The leafy boulevards and dusty back streets of Bahir Dar made for a very refreshing arrival in this lakeside town. I was pleased to be out of the big city. Located on the shores of Lake Tana, the town has a more relaxed and cosmopolitan vibe than the capital. Students chill out among the many cafes lining the lakefront promenade and children play improvised games on unpaved dirt roads. Of course the faranji attention is still as apparent as to be expected in a poor country that is only beginning to re-familiarize itself with international tourism, but it is generally accompanied by a more genuine, friendly and hospitable manner. It is a nice and compromising town in which to hone oneself to the pulse of the Ethiopian way of life, and to learn that most seemingly important of lessons in Ethiopia, that being seen as a mobile cash dispenser to be availed of by any means necessary does not necessarily nor entirely preclude the desire or potential for genuine hospitality or friendship. Upon arrival I investigated a number of hotels accompanied by a couple of tourists I had met on the minibus. We settled for a dirt cheap and centrally located place with decent rooms, nice balcony restaurant and bathrooms which managed to make you feel dirtier after using them. That evening we rented some bikes and armed with our crude Lonely Planet map we headed off to explore a few miles out of town and along the lakefront. Blending in anonymously with the locals was simply not an option so the easy, and only, option was to pedal away while enjoying the novelty of being such a novelty to the many curious passersby! We passed the Blue Nile outlet, where the source of the Blue Nile is birthed from Lake Tana, and eventually turned off road over arid farmland towards the lake. Here we were approached by a gang of young farm children, clad in colorful tatters and some of them with colloquial and eye-catching hairstyles. They were innocent, beautiful, unassuming and seemingly uncontaminated by the culture clash often perpetuated by modern day tourism. There was no verbal communication, no requests for money or gifts and no pretences. They were as curious about and bemused by us, armed with our cameras, as we were thrilled to be in their company in such a serendipitous place. I can only hope that I propagated as happy and memorable an impression on them as they bestowed on me and that my arguably incessant photo taking and attempts to engage them personally didn’t leave any culturally detrimental side effects. With smiles and many return glances, I thanked them for their company in my own way and we returned to town to end a lovely day with an appetizing meal and a restful nights sleep.
As genuinely helpful, friendly and sincere they all were, unfortunately the outcome became tiring and predictable- a ‘no obligation’ request for financial assistance which is exceptionally difficult to brush aside. Trying to find the balance between maintaining a thick skin and being open to new people, even when, as is normally the case, their assistance is neither solicited nor required, is an art form in itself! Unfortunately i am having to adopt the cynical point of view that i wanted to avoid which is to not trust anyone. I must have faith that the people who are honest and not actually treating us faranji’s as mobile cash dispensing units will shine through when it counts. It is necessary to compose oneself here as it is not possible to avoid this constant attention, whether its wannabe guides or young children giving bogus sob stories about both their parents being dead. It is necessary to take it all with good humour, firmness and thick skin, but not so thick as to lose your heart. It can often be endearing afterall when young children get excited seeing you walk by, yelling ‘you, you, YOU, give me money, give me pen’ and sometimes holding your hand. This response seems enculturated and doesn’t necessarily take away from how sweet, friendly, innocent and genuinely curious most of these kids are. It seems i am able to turn over that stone afterall as i am much better at dealing with it than i used to be. It really is a unique country. Its coptic calendar (currently the year 2000), 12hour clock, only uncolonised african country, oldest catholic country in the world, diverse landscape and generally incredible people.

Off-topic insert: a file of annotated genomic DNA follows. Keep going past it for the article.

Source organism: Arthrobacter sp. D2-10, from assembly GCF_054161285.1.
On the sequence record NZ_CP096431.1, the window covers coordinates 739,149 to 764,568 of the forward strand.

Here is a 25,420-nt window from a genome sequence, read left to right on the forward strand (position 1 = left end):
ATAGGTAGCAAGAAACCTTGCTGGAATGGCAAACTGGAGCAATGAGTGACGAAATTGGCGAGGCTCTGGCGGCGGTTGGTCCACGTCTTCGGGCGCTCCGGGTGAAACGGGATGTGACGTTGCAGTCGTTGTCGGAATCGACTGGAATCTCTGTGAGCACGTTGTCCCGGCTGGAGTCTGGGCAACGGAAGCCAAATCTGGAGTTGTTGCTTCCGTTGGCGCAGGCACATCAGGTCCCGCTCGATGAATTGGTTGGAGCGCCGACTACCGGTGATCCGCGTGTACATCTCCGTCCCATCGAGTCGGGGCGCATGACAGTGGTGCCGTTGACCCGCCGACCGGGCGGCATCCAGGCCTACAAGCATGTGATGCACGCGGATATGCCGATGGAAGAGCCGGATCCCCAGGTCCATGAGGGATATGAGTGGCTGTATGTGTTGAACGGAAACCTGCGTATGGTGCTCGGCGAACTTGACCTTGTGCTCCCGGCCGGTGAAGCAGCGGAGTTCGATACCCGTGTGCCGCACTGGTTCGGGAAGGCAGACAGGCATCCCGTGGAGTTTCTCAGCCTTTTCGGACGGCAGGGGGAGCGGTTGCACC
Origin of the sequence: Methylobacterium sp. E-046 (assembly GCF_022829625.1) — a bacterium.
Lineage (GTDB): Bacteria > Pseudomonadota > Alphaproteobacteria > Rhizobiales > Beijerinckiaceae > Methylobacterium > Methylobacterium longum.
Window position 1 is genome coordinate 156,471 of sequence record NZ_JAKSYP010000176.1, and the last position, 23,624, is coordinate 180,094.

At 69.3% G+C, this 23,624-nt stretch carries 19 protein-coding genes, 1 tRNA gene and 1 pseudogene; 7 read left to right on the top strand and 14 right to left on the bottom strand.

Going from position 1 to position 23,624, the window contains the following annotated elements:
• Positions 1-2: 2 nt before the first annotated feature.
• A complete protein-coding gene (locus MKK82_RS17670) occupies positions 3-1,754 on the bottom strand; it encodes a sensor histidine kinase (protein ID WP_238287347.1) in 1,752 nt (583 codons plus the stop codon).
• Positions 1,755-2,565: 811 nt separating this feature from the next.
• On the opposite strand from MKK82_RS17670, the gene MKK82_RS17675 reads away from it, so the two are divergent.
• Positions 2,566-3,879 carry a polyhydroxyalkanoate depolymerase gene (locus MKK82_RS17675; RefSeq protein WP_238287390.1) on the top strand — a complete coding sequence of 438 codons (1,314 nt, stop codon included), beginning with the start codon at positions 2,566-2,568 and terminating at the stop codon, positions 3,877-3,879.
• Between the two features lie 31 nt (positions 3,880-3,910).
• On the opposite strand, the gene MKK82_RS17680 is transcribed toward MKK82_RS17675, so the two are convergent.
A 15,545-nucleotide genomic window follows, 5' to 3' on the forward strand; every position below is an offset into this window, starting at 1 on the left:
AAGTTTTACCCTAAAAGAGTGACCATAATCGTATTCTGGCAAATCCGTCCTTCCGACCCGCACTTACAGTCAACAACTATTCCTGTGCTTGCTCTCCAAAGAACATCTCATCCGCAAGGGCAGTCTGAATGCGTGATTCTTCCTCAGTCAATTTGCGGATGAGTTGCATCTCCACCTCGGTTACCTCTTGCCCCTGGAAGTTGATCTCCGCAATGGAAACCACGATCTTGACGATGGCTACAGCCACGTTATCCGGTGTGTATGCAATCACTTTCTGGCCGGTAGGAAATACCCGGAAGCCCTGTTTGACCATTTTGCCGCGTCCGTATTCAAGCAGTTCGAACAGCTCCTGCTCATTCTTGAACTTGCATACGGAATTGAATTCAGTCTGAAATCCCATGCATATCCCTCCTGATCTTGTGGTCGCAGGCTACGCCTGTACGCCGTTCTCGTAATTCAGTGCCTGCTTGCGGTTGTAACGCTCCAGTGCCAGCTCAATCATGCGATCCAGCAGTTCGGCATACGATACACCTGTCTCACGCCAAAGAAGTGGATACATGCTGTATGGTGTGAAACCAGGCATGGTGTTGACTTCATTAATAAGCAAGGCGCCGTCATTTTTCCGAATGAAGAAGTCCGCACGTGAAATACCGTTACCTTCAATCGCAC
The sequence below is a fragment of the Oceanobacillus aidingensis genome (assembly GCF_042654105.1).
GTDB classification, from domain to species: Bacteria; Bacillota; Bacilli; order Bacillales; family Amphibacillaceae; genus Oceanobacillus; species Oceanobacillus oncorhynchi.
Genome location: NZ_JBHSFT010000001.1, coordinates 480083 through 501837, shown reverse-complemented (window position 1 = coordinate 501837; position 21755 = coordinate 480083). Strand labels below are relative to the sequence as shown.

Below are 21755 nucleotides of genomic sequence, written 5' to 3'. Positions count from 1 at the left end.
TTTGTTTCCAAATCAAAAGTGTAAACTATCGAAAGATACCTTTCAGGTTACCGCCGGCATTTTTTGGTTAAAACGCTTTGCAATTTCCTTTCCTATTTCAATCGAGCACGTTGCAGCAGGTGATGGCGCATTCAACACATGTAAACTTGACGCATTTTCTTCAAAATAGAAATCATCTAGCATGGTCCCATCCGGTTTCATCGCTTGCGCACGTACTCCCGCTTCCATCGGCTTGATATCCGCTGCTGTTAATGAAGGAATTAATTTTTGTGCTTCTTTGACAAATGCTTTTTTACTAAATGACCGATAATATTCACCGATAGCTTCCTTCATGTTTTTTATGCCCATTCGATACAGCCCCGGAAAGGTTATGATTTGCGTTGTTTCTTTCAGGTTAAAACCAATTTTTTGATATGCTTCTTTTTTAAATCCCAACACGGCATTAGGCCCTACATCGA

From Bahir Dar we took an excursion across lake Tana to visit various very old coptic monasteries, which are still in use today, located on very peaceful and atmospheric islands and peninsulas around the lake. The bird life there would whet any ornithologists appetite and we even saw some hippos, mostly submerged, in the distance. The next say i went to the village of Tis Isat to hike the short distance to the Blue Nile waterfall. An awesome site, which unfortunately is only a fraction of its original might due to a nearby hydroelectric power plant. Whether it was the pristine landscape surrounding the waterfall, the iridescent blue birds which were abound or the myriad colourful characters carrying heavy loads to and from market, everywhere i looked there was an amazing potential photographic moment. Unfortunately, the french people i was with didn’t have any qualms about sticking their cameras in peoples’ faces without permission or any attempt to engage the person. It was rude, insensitive and embarressing, along with annoying because they avail of many great photographic moments that i felt were inappropriate. It is challenging trying to maintain the thin line seperating cultures with a large camera in my hand and a strong desire to get good photos, a line i no doubt occasionally cross myself, but i will continue to strive to be fully aware and respectful in my hunt for memorable images. Yesterday i arrived in Gonder, a very historical city with a vast and impressive castle enclosure in the center of town along with a number of lovely 17th century coptic monasteries which are still in active use. I have booked a couple of flights for next week as i unfortunately do not have time to complete my already stretched itinerary in the time i have by road transport. I have booked a trek for the next 3-4 days with 3 girls from australia, which will no doubt be challenging due to the 3000-4000+ metres altitudes, but shall be rewarded by panoramic vistas an packs of charismatic gelada baboons. Then i will come back to Gonder and fly to Lalibela, saving the best for last.